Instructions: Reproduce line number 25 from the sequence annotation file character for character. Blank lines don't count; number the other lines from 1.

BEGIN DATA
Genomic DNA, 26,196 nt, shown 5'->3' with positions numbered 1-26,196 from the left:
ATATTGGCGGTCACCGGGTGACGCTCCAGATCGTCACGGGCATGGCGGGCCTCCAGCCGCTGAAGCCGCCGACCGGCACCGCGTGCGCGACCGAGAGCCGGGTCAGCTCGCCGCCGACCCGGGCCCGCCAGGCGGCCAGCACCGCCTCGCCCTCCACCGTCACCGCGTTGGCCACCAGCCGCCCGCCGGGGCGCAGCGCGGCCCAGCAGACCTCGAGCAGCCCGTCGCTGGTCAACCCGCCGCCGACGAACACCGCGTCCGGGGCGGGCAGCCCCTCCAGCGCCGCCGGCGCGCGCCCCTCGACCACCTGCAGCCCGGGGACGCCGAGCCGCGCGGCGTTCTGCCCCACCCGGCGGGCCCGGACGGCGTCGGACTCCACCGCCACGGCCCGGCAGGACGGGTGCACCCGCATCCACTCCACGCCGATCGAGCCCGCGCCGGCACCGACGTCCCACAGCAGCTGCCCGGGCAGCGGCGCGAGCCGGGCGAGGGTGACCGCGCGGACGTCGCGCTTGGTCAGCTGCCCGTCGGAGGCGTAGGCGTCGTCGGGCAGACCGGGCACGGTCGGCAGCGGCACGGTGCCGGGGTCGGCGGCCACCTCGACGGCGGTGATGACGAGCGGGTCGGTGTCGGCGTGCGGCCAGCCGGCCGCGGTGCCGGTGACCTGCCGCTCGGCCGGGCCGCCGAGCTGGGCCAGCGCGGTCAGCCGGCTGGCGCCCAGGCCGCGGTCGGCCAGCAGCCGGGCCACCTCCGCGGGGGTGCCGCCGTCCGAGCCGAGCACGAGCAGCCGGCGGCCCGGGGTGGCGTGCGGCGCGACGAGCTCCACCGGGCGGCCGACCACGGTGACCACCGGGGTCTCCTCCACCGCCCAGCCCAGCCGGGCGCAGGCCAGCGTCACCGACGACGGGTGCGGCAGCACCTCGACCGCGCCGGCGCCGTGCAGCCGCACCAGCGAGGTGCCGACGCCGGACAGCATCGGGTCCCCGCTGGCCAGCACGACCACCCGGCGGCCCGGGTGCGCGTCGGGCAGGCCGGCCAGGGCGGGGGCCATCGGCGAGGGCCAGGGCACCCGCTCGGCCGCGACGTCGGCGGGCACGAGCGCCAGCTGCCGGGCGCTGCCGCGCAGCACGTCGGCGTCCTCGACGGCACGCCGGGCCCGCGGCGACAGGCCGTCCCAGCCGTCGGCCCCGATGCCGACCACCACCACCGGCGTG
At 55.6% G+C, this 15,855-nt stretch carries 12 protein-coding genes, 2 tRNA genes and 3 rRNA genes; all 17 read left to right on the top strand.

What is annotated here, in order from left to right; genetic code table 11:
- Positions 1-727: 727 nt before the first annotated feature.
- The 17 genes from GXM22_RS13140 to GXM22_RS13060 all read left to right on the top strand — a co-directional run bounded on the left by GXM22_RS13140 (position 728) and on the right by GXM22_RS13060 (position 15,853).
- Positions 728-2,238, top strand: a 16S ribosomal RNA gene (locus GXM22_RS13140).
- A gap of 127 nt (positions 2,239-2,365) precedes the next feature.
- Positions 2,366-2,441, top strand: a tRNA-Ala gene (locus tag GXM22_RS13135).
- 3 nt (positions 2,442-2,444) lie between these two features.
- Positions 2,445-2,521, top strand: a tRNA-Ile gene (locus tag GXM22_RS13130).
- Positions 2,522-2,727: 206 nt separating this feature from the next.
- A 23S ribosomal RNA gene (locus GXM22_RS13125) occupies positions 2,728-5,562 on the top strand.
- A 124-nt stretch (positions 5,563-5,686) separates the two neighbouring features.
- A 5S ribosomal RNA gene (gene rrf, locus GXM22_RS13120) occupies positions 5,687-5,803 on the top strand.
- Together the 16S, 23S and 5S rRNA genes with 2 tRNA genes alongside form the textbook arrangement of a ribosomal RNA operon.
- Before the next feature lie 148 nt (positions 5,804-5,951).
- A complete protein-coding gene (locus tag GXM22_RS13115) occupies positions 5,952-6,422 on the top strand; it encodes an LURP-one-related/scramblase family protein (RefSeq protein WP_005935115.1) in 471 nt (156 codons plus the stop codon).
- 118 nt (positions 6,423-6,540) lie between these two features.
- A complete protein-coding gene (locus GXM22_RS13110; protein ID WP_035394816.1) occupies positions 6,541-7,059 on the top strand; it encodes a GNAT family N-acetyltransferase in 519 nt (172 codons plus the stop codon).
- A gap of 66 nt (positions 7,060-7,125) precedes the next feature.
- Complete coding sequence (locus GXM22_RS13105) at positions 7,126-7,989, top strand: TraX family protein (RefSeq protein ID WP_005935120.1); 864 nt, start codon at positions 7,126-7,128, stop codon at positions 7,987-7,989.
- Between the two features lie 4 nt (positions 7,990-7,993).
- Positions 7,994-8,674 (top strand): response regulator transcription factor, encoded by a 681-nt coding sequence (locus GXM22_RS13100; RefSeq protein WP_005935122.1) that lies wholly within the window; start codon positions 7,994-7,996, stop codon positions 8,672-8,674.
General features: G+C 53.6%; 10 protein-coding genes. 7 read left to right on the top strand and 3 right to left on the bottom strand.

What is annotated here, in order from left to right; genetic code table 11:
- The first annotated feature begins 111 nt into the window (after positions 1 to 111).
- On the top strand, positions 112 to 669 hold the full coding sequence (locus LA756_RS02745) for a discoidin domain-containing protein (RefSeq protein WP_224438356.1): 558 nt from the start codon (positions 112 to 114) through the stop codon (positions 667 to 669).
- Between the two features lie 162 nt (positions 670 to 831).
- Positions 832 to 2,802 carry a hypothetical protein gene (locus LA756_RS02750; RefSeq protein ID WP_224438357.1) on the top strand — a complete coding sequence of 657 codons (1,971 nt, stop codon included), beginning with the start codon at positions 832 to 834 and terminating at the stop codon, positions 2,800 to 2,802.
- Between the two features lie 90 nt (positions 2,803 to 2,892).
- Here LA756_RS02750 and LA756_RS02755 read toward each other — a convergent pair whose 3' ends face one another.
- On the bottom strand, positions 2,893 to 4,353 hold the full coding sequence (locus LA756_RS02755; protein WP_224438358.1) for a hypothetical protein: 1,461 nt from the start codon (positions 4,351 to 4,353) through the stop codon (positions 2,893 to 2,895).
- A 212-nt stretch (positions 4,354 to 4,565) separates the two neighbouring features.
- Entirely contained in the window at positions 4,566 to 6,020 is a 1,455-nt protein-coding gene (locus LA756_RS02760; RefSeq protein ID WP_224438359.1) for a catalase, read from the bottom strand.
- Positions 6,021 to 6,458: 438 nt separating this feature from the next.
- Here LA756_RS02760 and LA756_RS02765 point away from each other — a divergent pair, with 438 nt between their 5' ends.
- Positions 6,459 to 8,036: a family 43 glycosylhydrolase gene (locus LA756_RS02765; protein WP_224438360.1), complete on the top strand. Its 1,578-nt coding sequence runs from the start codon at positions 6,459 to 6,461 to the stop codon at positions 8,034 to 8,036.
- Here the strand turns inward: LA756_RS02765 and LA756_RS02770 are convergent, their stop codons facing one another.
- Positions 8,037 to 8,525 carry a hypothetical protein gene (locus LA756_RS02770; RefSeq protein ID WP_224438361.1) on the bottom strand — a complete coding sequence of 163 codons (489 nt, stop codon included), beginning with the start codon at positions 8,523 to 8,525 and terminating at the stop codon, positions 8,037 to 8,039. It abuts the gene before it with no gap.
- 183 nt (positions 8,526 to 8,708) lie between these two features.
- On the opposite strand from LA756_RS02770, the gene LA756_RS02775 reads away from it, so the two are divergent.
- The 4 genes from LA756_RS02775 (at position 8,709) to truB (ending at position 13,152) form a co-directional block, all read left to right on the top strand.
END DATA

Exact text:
General features: G+C 53.6%; 10 protein-coding genes. 7 read left to right on the top strand and 3 right to left on the bottom strand.